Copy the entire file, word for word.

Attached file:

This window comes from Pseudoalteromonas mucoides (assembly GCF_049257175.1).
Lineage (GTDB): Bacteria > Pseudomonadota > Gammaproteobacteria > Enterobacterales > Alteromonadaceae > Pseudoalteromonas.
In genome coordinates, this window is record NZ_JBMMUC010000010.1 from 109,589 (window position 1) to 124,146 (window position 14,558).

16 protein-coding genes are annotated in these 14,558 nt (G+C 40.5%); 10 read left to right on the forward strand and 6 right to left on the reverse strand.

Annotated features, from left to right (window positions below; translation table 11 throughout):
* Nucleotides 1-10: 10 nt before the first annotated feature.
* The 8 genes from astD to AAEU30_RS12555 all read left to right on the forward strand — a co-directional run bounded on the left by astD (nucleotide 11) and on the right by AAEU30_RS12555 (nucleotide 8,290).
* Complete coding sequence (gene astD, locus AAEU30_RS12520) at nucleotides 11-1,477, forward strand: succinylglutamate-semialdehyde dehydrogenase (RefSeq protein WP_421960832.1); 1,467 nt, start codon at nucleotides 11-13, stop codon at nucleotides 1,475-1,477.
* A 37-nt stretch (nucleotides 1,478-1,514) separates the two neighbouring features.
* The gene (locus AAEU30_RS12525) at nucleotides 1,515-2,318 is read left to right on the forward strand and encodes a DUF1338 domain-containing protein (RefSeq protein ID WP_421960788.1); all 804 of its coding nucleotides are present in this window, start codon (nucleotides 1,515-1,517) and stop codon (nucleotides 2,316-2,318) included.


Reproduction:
This window comes from Pseudoalteromonas mucoides (assembly GCF_049257175.1).
Lineage (GTDB): Bacteria > Pseudomonadota > Gammaproteobacteria > Enterobacterales > Alteromonadaceae > Pseudoalteromonas.
In genome coordinates, this window is record NZ_JBMMUC010000010.1 from 109,589 (window position 1) to 124,146 (window position 14,558).

16 protein-coding genes are annotated in these 14,558 nt (G+C 40.5%); 10 read left to right on the forward strand and 6 right to left on the reverse strand.

Annotated features, from left to right (window positions below; translation table 11 throughout):
* Nucleotides 1-10: 10 nt before the first annotated feature.
* The 8 genes from astD to AAEU30_RS12555 all read left to right on the forward strand — a co-directional run bounded on the left by astD (nucleotide 11) and on the right by AAEU30_RS12555 (nucleotide 8,290).
* Complete coding sequence (gene astD, locus AAEU30_RS12520) at nucleotides 11-1,477, forward strand: succinylglutamate-semialdehyde dehydrogenase (RefSeq protein WP_421960832.1); 1,467 nt, start codon at nucleotides 11-13, stop codon at nucleotides 1,475-1,477.
* A 37-nt stretch (nucleotides 1,478-1,514) separates the two neighbouring features.
* The gene (locus AAEU30_RS12525) at nucleotides 1,515-2,318 is read left to right on the forward strand and encodes a DUF1338 domain-containing protein (RefSeq protein ID WP_421960788.1); all 804 of its coding nucleotides are present in this window, start codon (nucleotides 1,515-1,517) and stop codon (nucleotides 2,316-2,318) included.